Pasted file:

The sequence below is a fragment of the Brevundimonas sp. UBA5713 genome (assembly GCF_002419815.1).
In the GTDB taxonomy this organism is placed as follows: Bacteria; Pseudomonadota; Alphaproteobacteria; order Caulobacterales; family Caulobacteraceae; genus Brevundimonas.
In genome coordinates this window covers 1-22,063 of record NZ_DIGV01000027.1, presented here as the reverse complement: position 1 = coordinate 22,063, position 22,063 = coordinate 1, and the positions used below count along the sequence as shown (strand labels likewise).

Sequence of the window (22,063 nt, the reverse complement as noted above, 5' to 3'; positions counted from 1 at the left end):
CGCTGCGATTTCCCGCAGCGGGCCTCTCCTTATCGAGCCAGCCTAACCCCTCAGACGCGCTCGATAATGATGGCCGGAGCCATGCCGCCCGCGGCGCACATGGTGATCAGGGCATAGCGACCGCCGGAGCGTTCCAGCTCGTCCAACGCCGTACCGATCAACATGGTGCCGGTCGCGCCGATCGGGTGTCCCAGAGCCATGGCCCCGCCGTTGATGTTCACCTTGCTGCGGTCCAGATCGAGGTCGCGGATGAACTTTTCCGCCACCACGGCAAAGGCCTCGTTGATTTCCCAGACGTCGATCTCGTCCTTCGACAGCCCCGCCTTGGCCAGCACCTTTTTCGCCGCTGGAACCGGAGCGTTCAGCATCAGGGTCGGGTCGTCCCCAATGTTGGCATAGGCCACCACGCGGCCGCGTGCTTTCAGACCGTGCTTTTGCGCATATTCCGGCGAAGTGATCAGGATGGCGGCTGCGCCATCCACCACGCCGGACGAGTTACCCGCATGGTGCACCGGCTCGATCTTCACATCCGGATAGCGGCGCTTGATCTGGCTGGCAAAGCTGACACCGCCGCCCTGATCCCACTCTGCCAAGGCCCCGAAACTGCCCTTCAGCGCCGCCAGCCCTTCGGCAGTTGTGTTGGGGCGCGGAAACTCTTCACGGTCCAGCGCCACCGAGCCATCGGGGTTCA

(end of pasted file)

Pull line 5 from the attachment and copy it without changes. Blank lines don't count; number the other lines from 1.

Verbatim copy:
CGCTGCGATTTCCCGCAGCGGGCCTCTCCTTATCGAGCCAGCCTAACCCCTCAGACGCGCTCGATAATGATGGCCGGAGCCATGCCGCCCGCGGCGCACATGGTGATCAGGGCATAGCGACCGCCGGAGCGTTCCAGCTCGTCCAACGCCGTACCGATCAACATGGTGCCGGTCGCGCCGATCGGGTGTCCCAGAGCCATGGCCCCGCCGTTGATGTTCACCTTGCTGCGGTCCAGATCGAGGTCGCGGATGAACTTTTCCGCCACCACGGCAAAGGCCTCGTTGATTTCCCAGACGTCGATCTCGTCCTTCGACAGCCCCGCCTTGGCCAGCACCTTTTTCGCCGCTGGAACCGGAGCGTTCAGCATCAGGGTCGGGTCGTCCCCAATGTTGGCATAGGCCACCACGCGGCCGCGTGCTTTCAGACCGTGCTTTTGCGCATATTCCGGCGAAGTGATCAGGATGGCGGCTGCGCCATCCACCACGCCGGACGAGTTACCCGCATGGTGCACCGGCTCGATCTTCACATCCGGATAGCGGCGCTTGATCTGGCTGGCAAAGCTGACACCGCCGCCCTGATCCCACTCTGCCAAGGCCCCGAAACTGCCCTTCAGCGCCGCCAGCCCTTCGGCAGTTGTGTTGGGGCGCGGAAACTCTTCACGGTCCAGCGCCACCGAGCCATCGGGGTTCA